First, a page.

IN RE: James TOWERS, Debtor-Appellant. State of Illinois, Appellee.
James Towers took advantage of people in financial distress. Through his firm Update Financial Services Corp. Towers charged a fee for new financing that would stave off impending foreclosures on home mortgages. Towers promised the homeowners that part of the application fee, and all funds that the homeowners had been required to put into an escrow account, would be returned if refinancing could not be arranged. But he did not keep that promise, and the State of Illinois alleged in an action commenced in 1986 under the Illinois Consumer Fraud and Deceptive Business Practices Act, 815 ILCS 505/1 to 505/12, that he never intended to honor his word. Towers defaulted in the state proceeding and did not appear for a prove-up of damages; the state court found in 1991 that Towers had defrauded his customers and imposed a civil penalty of $50,000, ordered Towers to reimburse the state for investigative costs of $50,000, and directed him to pay about $210,000 as restitution. The order included a list of Tower's customers with amounts due to each.
Towers has had financial problems of his own. He filed a petition in bankruptcy and in 1987 received a discharge under Chapter 7. In 1995 Towers filed a second Chapter 7 petition and received a second discharge. But Illinois asked the bankruptcy court to declare that neither discharge relieves Towers of his obligation to repay his victims in the refinancing scheme. The statutory exception to discharge for money obtained by fraud, see 11 U.S.C. § 523(a)(2)(A), offers no benefit to Illinois because § 523(c) requires claims based on § 523(a)(2) to be made in the bankruptcy itself, which was not done. See also Fed. R. Bankr.P. 4007(c) (when § 523(c) applies, creditors who want an exception to discharge must present their claims no later than 60 days after the first creditors' meeting). Likewise the state forfeited any argument that the debt stemmed from “larceny” and therefore was nondischargeable under § 523(a)(4). But § 523(a)(7) precludes discharge of fines, penalties, and forfeitures. Claims based on this exception may be raised “at any time.” Fed. R. Bankr. P. 4007(b). Debts covered by this subsection thus pass through bankruptcy unaffected; the creditor may disregard the proceedings and enforce its rights later, as Illinois has sought to do. But to prevail under § 523(a)(7) the creditor must show that the debt is “a fine, penalty, or forfeiture payable to and for the benefit of a governmental unit, and is not compensation for actual pecuniary loss”. Bankruptcy Judge Ginsberg concluded that the $50,000 civil penalty is not dischargeable under this language, but that the $50,000 debt for investigative costs has been discharged. These conclusions are no longer in controversy. What remains to be determined is the status of the $210,000 in restitution to the victims of Towers' scam.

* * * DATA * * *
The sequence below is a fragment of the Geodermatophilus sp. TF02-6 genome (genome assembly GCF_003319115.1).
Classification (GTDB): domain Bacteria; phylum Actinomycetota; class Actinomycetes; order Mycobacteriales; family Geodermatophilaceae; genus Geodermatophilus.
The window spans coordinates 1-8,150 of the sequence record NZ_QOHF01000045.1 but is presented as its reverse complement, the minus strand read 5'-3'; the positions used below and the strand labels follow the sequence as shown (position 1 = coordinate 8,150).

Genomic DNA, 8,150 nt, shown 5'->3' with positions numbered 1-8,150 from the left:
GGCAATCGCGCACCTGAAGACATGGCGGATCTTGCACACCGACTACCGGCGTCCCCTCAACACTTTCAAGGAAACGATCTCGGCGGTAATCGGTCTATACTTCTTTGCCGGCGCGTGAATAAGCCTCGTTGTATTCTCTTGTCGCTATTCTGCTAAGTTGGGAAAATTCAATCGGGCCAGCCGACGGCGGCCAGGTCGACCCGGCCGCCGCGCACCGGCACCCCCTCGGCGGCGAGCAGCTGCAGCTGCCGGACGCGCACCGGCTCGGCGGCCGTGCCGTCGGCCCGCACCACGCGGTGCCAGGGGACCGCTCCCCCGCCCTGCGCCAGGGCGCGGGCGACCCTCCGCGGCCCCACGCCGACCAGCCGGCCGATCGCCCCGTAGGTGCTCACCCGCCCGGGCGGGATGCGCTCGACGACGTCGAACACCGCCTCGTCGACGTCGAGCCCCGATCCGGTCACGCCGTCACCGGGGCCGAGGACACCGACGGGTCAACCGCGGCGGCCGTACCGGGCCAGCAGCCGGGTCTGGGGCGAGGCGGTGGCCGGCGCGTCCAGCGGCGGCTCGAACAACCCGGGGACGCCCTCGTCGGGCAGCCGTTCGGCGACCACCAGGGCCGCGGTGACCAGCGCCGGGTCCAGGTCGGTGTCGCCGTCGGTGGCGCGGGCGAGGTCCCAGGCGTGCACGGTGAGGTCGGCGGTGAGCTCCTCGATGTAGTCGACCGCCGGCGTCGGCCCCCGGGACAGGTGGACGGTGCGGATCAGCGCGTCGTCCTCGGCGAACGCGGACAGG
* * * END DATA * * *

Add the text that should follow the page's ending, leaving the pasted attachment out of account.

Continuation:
Judge Ginsberg recognized that Kelly v. Robinson, 479 U.S. 36, 107 S.Ct. 353, 93 L.Ed.2d 216 (1986), treats restitution ordered in a criminal case as a “penalty ․ payable to and for the benefit of a governmental unit” but concluded that the meaning of § 523(a)(7) changed when, in 1994, Congress added § 523(a)(13) to the Bankruptcy Code. The new subsection exempts from discharge “any payment of an order of restitution issued under title 18, United States Code”. Applying the canon expressio unius est exclusio alterius, the bankruptcy judge concluded that because the state's restitution order was not issued under title 18 (the criminal title of the Code) it therefore was subject to discharge. On appeal the district judge found this approach unpersuasive, 217 B.R. 1008 (N.D.Ill.1998), as do we. A statute enacted in 1994 could not alter the effect of a discharge in 1987. Plaut v. Spendthrift Farm, Inc., 514 U.S. 211, 115 S.Ct. 1447, 131 L.Ed.2d 328 (1995). But even had § 523(a)(13) been added to the Bankruptcy Code after Kelly (but before Towers' discharge in 1987) it would not have supported the bankruptcy judge's conclusion. Section 523(a)(7) has not been amended. Canons that assist in revealing the meaning of § 523(a)(13) do not imply that a different subsection suddenly acquired a new meaning while its text was unaltered. If Congress wants to supersede the Supreme Court's decisions, it must amend the statute the Court has construed; continuity of text equals continuity of meaning. Pierce v. Underwood, 487 U.S. 552, 566-68, 108 S.Ct. 2541, 101 L.Ed.2d 490 (1988); Illinois Council on Long Term Care, Inc. v. Shalala, 143 F.3d 1072, 1075-76 (7th Cir.1998).